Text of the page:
and adjust .bp-config/options.json to include (and maybe also change your composer.json to use PHP 7)


Be aware, that I didn’t port many of the extensions the official buildpack includes, so your milage may vary. And if you want to be sure it’s thoroughly tested, maybe better wait for official PHP 7.0 support in the CloudFoundry buildpack. I’m sure, they won’t wait long once it’s is released.

There’s now no excuse anymore to not test your apps against PHP 7.0

SitePoint PHPModeling an Aggregate with Eloquent (27.11.2015, 17:00 UTC)

The Aggregate pattern is an important part of Domain Driven Design. It prevents inconsistencies and is responsible for enforcing business rules within a collection of objects. For these reasons alone, it is clear to see why it is a key component of a domain model.

Architectural advice recommends that the layer containing the Domain Model be independent from infrastructural concerns. While this is good advice, the Active Record pattern on the other hand wraps a row in the database. Because of this, it is almost impossible to decouple from the persistence layer.

Mixing persistence concerns into a Domain Model can become complex and lead to a lot of bad decisions. This does not mean that it is impossible to create an Active Record Domain Model. In this article, we will work through an example of building an Aggregate which also extends Eloquent: a popular Active Record ORM.

What is an Aggregate?

An Aggregate is a collection of objects which act as a single unit - with one of these objects acting as the Aggregate’s Root. Interaction from outside of the Aggregate must only communicate through the Root object. Aggregate Roots can then manage the consistency of all the objects within its boundary.

A set of elements joined into ></p> <p>Boundaries for Aggregates define the scope of a transaction. Before the transaction can be committed, manipulation to the cluster of objects must comply with the business rules. Only one Aggregate can be committed within a single transaction. Any changes required to additional Aggregates must be eventually consistent, happening within another transaction.</p> <p>In his book, <a href=Implementing Domain-Driven Design, Vaughn Vernon outlines a set of guidelines in which he calls: “the rules of Aggregate design”:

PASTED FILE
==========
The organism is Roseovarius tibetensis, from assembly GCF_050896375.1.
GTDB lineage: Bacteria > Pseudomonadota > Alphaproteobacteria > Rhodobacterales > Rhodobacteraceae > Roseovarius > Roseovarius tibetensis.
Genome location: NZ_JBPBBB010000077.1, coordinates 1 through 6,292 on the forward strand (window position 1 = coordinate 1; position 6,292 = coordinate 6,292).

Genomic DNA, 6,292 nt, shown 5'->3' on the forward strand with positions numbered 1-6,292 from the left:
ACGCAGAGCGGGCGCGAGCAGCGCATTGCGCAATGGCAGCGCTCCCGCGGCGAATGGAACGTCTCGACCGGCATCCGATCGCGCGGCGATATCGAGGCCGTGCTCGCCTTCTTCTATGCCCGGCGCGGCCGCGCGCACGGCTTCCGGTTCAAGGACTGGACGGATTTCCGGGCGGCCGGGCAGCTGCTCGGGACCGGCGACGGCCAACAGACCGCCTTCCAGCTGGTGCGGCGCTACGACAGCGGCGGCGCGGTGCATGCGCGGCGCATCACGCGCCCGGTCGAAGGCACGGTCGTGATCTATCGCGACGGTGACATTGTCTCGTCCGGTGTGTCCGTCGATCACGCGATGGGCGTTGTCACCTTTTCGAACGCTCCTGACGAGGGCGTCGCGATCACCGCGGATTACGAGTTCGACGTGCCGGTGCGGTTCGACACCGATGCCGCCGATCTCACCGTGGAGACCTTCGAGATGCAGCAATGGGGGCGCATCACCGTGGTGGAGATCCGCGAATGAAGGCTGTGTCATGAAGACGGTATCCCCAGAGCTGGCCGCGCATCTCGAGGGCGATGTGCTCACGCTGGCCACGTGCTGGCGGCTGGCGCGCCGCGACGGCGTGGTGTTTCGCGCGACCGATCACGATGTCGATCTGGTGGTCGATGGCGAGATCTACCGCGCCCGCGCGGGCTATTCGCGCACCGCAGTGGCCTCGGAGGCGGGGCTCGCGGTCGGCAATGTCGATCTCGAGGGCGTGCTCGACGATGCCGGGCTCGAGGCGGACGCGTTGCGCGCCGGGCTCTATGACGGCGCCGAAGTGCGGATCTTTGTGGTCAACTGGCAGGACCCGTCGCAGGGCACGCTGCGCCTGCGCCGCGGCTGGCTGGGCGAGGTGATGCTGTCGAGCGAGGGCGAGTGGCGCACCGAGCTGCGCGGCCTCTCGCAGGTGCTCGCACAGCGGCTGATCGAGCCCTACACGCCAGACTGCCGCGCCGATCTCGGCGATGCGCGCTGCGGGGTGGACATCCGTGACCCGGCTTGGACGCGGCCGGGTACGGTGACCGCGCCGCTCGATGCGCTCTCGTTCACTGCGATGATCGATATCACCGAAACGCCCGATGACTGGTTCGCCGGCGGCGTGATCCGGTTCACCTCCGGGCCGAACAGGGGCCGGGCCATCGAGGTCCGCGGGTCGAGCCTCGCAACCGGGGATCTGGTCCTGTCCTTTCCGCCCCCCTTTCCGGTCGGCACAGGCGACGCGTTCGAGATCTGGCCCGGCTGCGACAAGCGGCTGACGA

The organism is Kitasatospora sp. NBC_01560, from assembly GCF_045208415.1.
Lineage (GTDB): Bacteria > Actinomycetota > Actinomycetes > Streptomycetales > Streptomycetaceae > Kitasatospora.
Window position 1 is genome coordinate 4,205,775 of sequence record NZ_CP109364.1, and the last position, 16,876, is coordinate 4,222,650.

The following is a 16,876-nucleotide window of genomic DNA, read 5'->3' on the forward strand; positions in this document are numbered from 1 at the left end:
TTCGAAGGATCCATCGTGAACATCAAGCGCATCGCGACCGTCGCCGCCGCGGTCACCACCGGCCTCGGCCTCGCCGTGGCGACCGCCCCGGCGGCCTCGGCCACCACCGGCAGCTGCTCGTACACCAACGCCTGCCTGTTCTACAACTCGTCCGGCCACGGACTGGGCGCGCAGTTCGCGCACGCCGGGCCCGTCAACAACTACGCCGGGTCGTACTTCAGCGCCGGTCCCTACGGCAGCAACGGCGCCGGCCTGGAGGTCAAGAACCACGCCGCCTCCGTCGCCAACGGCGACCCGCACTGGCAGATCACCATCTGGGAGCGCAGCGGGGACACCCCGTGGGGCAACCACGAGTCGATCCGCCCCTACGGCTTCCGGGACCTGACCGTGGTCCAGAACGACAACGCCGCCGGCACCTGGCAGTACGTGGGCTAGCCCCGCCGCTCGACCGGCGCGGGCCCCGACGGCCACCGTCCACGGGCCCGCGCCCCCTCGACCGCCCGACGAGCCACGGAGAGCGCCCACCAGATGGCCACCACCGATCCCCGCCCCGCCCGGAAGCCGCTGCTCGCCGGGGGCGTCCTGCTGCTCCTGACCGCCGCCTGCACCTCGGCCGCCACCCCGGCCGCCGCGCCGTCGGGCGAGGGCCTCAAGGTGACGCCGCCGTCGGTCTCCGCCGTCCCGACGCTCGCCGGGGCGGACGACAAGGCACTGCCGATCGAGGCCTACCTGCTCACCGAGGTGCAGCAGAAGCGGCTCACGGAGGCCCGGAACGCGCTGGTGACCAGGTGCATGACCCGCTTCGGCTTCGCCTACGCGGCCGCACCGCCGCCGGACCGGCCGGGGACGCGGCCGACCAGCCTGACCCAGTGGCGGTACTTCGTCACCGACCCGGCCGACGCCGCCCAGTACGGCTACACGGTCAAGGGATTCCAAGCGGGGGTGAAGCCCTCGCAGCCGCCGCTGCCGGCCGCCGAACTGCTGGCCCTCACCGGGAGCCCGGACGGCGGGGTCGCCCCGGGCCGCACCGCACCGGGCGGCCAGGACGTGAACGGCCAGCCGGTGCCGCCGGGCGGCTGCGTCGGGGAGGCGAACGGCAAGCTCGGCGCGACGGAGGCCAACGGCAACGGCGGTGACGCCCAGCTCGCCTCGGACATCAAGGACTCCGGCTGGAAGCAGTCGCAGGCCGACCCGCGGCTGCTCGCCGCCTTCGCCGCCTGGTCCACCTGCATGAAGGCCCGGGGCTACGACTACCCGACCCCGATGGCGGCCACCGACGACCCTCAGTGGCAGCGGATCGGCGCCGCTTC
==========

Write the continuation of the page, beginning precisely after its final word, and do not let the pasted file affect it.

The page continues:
1. Protect True Invariants in Consistency Boundaries
  2. Design Small Aggregates
  3. Reference Other Aggregates Only By Identity
  4. Use Eventual Consistency Outside the Consistency Boundary

Continue reading %Modeling an Aggregate with Eloquent%

Remi ColletForum PHP in Paris 2015 (27.11.2015, 13:15 UTC)

Back from Forum PHP Paris 2015.

First, a huge thanks to AFUP for the organization of this great event, as always, reception was beyond reproach.

This event was, once more, a great opportunity for many and rewarding meetings with lot of  PHP developers and users.

This year was exceptional, because PHP is 20 years old, AFUP is 15 years old and of course because of upcoming  PHP version 7:


On the photo : (top) Derick Rethans, Anatol Belski, me, Zeev Suraski, (bottom) Pierre Joye, Rasmus Lerdorf, Bob Weinand and Nikita Popov.

More photos on Flickr.

I had the change to give a talk about collaboration between upstream (projects) and downstream (distribution) with an important part about QA management by the Fedora project.

Read the slides: Paris2015.pdf.

Feedback seems good, see

I waiting for next meetings.

Lorna MitchellGenerating a File List for Phan (27.11.2015, 09:31 UTC)

Phan is the PHP Analyzer for PHP 7 code. I've been using it, partly out of curiosity, and partly to look at what the implications of upgrading my various projects will be. The simplest usage instructions are:

phan -f filelist.txt

I generated my filelist.txt files with a little help from grep - by looking for all files with opening PHP tags in, and putting that list of filenames into a file. My command looks like this: